Talk:Clement of Alexandria

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Good articleClement of Alexandria has been listed as one of the Philosophy and religion good articles under the good article criteria. If you can improve it further, please do so. If it no longer meets these criteria, you can reassess it.
March 12, 2012Good article nomineeListed


Hi there,

Does anyone know if St. Clements cake is anything to do with this article or related to the saints?


More likely that is Saint Clement of Rome, who has always been a more popular saint. Rwflammang (talk) 18:43, 30 April 2011 (UTC)

Clement was vegetarian?[edit]

Clement of Alexandria was a notable vegetarian. Because this is an interesting part of his life and perhaps even revealing part of his convictions, shouldn't it be mentioned somewhere in the article? It is certainly mentioned on the Wiki pages of celebrities, kings, queens, princesses, etc. It is interesting to note that many early church figures were vegetarian: Origen, Basil the Great, John Chrysostom, Arnobius, Tertullian, and Jerome.

Another enthusiast.
This is now said in two places in this article. One cites Howard Williams, who quotes Clement arguing against luxurious diet and for simplicity - in terms which Horace, who was no vegetarian, would have agreed with. The other is an unsourced, out-of-context quotation.
This article will be more than sufficiently distorted by the various Christian (and pagan) fanaticisms roaming Wikipedia; can we leave it at that? Septentrionalis PMAnderson 20:09, 9 June 2010 (UTC)

I'm deleting this section for now because the only quote is spurious; it's from Paedagogus I've accessed the text from the Thesaurus Linguae Graecae but links to identical Greek text and translation can be found on the wikipedia page for the book.

The Greek text (transliterated) reads: Ameinon de pollō tou daimona ekhein sunoikon eudaimona genesthai. Eudaimonia de en khrēsei aretēs exetazetai.

A standard translation (taken from here) would be: It is far better to be happy than to have a demon dwelling with us. And happiness is found in the practice of virtue.

Here Clement is describing Gluttony as being like a demon which possesses you, by contrast the word for happiness in Greek translates to something like "having a good demon", so he's making a pun. The translation offered on the page as it is is: It is far better to be happy than to have your bodies act as graveyards for animals

I can see how someone could have tried to stretch "daimon" ('spirit'/'demon') into "[animal] soul", and "sunoikos" ('living together with')into "being inside" and try to make out that he's referring to a graveyard, but it's a real stretch and makes no sense in the context, where he's spent several sentences talking about demons living inside people's stomachs. As a vegetarian I liked the 'graveyard' quote, and would like to see a section on Clement's vegetarianism since the rest of chapter 2 of the Paedagogus does talk about why eating flesh is undesirable, but in the interests of accuracy I can't leave it in...Fievos (talk) 10:22, 29 April 2011 (UTC)

On 29 April 2011 (UTC), Fievos deleted the section entitled "Vegetarian". It was two sentences long (see, of which the second sentence said nothing about Clement. The misquotation "It is far better to be happy than to have your bodies act as graveyards for animals" has gone viral; google it and you get 1770 hits, including at least five books! This misquotation is a veritable urban legend. As Fievos said, the standard English rendering of what Clement actually wrote is: "It is far better to be happy than to have a demon dwelling with us. And happiness is found in the practice of virtue." Everything Fievos says about the misquotation is correct.
Clement's chapter on "Eating" is Book II, Chapter 1 of The Paedagogus (The Instructor) (for links to texts, see Paedagogus). Mksword (talk) 07:09, 16 August 2016 (UTC)

This article needs to deal with the Mar Saba fragment[edit]

More than that, this article needs to deal with the fact that Clement, after a thousand years of sainthood, was repudiated on grounds of heresy.

19:15, 18 March 2006 (UTC)Sayfadeen

The first line "He was not born in Egypt" is a bit funny, and would certainly seem odd to somebody who didn't realize that Alexandria is in Egypt. It might be better to say "He was not born in Alexandria in spite of his name" or something like that.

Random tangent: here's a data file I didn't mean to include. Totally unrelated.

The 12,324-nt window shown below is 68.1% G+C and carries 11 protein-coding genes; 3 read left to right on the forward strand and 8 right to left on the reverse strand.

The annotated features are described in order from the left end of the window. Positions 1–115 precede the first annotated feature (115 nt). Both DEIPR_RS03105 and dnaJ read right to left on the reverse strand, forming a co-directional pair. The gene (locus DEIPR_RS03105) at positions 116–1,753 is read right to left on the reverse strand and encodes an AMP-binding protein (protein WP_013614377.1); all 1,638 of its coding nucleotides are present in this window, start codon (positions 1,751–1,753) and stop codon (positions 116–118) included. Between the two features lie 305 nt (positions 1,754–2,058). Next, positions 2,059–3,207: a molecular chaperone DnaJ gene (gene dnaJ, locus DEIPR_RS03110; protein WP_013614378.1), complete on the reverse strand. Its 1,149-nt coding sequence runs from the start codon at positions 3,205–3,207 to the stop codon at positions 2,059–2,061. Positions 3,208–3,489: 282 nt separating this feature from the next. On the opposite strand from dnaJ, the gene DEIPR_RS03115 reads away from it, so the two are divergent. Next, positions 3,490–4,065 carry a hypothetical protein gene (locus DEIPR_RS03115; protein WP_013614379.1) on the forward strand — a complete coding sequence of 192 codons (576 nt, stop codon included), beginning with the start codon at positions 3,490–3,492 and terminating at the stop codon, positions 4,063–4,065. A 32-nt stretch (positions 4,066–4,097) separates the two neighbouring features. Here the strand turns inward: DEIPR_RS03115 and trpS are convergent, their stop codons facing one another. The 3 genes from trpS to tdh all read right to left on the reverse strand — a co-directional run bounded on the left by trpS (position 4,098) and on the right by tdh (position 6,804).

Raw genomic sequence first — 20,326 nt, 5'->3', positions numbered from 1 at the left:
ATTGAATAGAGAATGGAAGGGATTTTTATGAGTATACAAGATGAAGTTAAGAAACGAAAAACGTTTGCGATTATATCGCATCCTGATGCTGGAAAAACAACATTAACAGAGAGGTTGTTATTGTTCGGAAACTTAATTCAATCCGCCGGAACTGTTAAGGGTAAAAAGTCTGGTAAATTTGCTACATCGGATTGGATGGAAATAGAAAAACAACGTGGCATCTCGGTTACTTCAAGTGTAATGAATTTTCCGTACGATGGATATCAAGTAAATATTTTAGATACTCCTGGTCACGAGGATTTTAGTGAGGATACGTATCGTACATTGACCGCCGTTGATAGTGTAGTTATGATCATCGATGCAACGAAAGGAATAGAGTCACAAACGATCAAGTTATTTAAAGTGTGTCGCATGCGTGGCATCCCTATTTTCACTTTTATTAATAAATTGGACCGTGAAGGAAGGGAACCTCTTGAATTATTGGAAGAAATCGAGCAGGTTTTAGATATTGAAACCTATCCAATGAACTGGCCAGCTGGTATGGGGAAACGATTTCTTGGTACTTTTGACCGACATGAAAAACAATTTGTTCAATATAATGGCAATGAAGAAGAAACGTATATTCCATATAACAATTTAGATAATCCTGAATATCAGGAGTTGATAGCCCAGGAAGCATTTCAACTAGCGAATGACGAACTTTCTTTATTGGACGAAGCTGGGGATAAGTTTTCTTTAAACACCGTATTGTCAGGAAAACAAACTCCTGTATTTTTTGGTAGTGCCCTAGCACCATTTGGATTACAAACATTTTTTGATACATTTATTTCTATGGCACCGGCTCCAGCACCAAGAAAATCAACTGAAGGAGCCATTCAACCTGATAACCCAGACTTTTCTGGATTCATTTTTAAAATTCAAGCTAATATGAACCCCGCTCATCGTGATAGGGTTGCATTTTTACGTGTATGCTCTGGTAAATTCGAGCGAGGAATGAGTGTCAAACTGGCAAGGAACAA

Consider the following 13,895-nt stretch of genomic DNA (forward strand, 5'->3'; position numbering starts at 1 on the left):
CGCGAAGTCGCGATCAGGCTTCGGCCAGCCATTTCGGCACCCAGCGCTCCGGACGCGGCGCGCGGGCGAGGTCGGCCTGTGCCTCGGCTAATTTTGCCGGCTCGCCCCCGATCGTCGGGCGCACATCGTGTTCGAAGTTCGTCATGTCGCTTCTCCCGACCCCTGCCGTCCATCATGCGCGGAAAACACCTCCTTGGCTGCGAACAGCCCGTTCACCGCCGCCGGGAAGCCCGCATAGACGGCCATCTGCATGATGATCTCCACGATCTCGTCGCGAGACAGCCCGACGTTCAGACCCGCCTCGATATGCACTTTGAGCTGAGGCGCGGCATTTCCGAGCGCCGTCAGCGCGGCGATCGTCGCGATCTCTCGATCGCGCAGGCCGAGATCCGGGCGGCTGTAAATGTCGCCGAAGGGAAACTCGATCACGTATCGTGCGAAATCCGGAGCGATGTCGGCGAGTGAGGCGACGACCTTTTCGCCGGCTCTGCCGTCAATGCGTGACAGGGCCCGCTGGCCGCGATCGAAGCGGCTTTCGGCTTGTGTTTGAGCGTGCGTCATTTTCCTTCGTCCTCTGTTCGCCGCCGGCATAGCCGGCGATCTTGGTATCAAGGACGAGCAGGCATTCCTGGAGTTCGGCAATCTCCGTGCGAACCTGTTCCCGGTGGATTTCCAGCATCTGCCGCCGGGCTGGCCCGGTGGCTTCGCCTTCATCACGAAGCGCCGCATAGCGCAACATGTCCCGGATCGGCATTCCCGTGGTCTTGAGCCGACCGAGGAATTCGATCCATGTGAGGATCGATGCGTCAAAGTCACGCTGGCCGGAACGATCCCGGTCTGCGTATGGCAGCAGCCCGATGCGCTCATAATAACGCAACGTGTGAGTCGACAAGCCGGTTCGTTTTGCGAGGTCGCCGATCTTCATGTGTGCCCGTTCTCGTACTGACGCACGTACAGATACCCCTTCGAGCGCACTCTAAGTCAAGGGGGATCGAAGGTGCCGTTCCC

I think that icon is of Clement of Rome. I had contacted which sells the icon currently pictured inquiring as to which Clement it is; they told me that it is indeed Clement of Rome. I have been unable to find any icons of Clement of Alexandria. Thus, I am going to remove the icon from this article. —The preceding unsigned comment was added by (talk) 14:05, 5 December 2006 (UTC).

So why is the His significance for the Church section's neutrality questioned? there is no mention of it on the talk page. Perhaps the warning should be removed if there is not stated reason.Tetyler 00:20, 4 February 2007 (UTC)


What does the first member of the Church of Alexandria to be more than a name mean exactly? Can someone clarify? Thanks. J. Van Meter 13:54, 3 April 2007 (UTC)

Contarini 19:25, 5 April 2007 (UTC)It means that he is the first Christian known for sure to be from Alexandria whose writings we have or about whom we have significant, solid information. Other Christian figures (Apollos, Mark) have been linked to Alexandria but this link is shadowy--and other Alexandrian figures, such as Clement's alleged teacher Pantaenus, are shadowy figures themselves (the Wikipedia article on Pantaenus gives a more confident impression of our knowledge about him than I think the evidence warrants).
Could the wording there be changed then to something like "the first member of the Church of Alexandria about whom credible information is known" - or something more encyclopedic? J. Van Meter 20:47, 5 April 2007 (UTC)

Extremely Biased and Untruthful Page[edit]

Dear JaafarAbuTarab! About
Clement was a chaotic and untrustworthy author -- there are good reasons why the Church "de-sainted" him in the 16th century.
why don't you add a section about some popes "de-sainting" Clement, and add their reasons for doing so. About the rest: the discussion pages are not areas for discussing the topic (Clement), but whether the article correctly reflects the state of the art knowledge about the topic (does everybody else claim what the article claims about Clement). So if you dislike the article, find some external sources that you may cite, and rewrite the article in a neutral tone (so called objectively). Said: Rursus 19:13, 26 May 2007 (UTC)
You do realize that this is no longer the middle ages and you can't discredit someone merely by labeling them a "heretic" according to some subjective measure, don't you? (talk) 07:01, 18 February 2010 (UTC)

Is gnosis the correct term?[edit]

Gnosis, as I know it, is a gnostic term for a certain kind of experiences. Does really the non-gnostic christians use exactly the term gnosis? Said: Rursus 19:17, 26 May 2007 (UTC)

Yes. Church Fathers(who are orthodox and non-gnostic) use it to mean knowledge,and that's what the word itself means in Greek. Gnostics merely borrowed the word for their own purpose.

Too Much Time Spent Bashing Clement[edit]